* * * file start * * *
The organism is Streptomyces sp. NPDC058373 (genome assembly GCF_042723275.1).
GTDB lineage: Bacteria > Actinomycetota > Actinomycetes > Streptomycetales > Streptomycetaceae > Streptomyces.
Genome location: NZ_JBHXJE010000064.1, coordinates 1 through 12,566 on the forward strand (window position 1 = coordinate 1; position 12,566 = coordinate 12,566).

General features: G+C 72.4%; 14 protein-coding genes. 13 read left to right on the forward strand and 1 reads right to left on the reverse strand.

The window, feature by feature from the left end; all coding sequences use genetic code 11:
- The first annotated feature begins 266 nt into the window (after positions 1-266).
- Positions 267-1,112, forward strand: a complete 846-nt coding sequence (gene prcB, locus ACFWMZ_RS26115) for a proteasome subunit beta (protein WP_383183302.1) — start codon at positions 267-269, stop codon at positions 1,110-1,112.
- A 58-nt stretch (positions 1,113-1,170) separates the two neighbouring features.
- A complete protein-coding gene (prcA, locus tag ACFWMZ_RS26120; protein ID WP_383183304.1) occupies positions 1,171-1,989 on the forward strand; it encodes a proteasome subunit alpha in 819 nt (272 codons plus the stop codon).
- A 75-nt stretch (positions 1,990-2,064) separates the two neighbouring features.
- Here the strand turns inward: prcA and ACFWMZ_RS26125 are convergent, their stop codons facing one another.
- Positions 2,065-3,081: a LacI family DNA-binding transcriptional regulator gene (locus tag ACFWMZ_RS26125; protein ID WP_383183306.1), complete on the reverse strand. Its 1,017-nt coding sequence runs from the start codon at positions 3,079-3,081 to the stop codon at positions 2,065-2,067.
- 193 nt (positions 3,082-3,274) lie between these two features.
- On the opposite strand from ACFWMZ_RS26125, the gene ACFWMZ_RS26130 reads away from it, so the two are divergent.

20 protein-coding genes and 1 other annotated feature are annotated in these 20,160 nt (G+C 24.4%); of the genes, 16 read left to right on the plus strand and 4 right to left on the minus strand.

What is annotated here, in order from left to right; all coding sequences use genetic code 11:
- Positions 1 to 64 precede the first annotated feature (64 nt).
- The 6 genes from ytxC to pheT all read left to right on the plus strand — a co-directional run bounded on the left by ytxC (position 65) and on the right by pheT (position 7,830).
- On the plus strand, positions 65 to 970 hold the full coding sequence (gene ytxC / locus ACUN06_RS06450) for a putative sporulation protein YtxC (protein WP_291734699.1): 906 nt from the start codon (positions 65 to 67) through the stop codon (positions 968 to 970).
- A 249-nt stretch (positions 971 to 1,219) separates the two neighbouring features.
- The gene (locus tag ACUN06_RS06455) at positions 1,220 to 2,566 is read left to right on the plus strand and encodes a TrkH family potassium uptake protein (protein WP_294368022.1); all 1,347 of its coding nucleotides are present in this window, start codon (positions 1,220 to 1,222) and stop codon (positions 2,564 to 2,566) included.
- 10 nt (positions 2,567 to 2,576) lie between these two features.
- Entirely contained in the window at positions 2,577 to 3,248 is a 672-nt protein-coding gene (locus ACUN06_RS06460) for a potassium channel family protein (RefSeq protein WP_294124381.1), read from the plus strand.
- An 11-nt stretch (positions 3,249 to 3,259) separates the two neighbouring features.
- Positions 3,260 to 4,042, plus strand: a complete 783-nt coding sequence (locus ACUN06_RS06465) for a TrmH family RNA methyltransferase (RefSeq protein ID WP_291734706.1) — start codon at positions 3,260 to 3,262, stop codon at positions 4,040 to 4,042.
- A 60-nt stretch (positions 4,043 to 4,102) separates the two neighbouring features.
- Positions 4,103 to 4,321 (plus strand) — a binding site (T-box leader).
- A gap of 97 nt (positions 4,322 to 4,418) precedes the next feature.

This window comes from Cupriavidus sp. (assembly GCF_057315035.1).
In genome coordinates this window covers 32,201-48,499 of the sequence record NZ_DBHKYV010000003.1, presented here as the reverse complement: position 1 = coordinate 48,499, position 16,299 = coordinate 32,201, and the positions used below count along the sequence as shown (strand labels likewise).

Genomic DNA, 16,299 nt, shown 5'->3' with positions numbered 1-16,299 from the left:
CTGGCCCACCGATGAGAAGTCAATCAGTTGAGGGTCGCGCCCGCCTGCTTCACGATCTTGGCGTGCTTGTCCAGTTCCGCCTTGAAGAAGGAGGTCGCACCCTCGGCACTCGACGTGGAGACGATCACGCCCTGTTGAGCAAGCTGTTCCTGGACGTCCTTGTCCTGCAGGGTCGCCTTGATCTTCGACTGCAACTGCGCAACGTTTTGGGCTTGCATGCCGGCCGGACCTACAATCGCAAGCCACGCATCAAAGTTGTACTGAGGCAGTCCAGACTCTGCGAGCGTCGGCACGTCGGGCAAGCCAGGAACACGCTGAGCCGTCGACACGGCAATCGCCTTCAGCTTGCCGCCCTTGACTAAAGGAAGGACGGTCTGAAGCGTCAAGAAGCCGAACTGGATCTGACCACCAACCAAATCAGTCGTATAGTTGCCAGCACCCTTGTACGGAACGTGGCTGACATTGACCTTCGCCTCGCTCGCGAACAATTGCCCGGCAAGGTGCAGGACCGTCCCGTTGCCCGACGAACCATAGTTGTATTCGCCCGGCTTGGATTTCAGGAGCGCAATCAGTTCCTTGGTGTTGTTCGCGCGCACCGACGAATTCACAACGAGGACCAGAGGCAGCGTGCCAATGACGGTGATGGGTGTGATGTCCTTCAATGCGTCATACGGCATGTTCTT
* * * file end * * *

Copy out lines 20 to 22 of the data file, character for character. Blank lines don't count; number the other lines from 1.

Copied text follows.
- A 249-nt stretch (positions 971 to 1,219) separates the two neighbouring features.
- The gene (locus tag ACUN06_RS06455) at positions 1,220 to 2,566 is read left to right on the plus strand and encodes a TrkH family potassium uptake protein (protein WP_294368022.1); all 1,347 of its coding nucleotides are present in this window, start codon (positions 1,220 to 1,222) and stop codon (positions 2,564 to 2,566) included.
- 10 nt (positions 2,567 to 2,576) lie between these two features.